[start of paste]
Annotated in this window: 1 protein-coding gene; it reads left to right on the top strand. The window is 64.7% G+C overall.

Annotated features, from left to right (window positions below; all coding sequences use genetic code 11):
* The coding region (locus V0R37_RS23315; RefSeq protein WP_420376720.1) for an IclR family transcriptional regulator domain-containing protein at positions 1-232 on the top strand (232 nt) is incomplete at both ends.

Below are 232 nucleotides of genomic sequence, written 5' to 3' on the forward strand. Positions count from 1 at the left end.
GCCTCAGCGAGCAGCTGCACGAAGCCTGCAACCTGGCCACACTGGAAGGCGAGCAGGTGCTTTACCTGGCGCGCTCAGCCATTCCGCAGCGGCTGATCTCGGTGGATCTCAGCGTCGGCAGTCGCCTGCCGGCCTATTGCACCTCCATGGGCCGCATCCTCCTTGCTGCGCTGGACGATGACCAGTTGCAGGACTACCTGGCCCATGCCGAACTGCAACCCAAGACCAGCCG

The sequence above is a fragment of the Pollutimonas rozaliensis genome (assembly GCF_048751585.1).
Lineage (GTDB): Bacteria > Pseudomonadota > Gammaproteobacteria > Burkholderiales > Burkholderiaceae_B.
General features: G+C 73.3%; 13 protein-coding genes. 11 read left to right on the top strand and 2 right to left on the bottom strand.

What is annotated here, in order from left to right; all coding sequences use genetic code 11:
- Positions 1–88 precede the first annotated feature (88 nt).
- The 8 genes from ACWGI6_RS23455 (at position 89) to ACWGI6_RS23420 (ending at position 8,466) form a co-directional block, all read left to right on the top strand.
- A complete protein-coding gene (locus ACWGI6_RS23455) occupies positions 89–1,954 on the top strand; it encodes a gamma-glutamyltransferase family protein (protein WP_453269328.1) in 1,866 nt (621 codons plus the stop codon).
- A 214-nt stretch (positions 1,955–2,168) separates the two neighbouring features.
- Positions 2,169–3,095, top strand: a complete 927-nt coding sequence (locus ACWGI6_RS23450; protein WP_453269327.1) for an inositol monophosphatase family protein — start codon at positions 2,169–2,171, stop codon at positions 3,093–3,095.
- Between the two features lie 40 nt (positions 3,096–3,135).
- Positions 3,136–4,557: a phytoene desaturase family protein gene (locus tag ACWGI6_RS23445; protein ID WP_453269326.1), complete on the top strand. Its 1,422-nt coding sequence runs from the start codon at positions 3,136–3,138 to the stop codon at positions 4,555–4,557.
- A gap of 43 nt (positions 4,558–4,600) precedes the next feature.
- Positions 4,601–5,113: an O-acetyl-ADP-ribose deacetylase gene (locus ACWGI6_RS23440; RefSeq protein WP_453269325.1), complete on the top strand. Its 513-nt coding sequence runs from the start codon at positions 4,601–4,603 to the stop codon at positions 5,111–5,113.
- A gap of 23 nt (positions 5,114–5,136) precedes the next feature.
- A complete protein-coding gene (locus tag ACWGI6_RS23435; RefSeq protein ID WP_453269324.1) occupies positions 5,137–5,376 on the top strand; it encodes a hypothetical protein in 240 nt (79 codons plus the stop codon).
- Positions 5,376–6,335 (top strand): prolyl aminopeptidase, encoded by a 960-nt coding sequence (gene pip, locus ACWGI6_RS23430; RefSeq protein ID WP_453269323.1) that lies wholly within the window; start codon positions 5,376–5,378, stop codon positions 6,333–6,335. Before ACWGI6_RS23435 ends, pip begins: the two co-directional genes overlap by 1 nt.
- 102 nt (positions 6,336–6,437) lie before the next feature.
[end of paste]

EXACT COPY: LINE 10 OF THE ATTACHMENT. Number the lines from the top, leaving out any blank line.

- Positions 1–88 precede the first annotated feature (88 nt).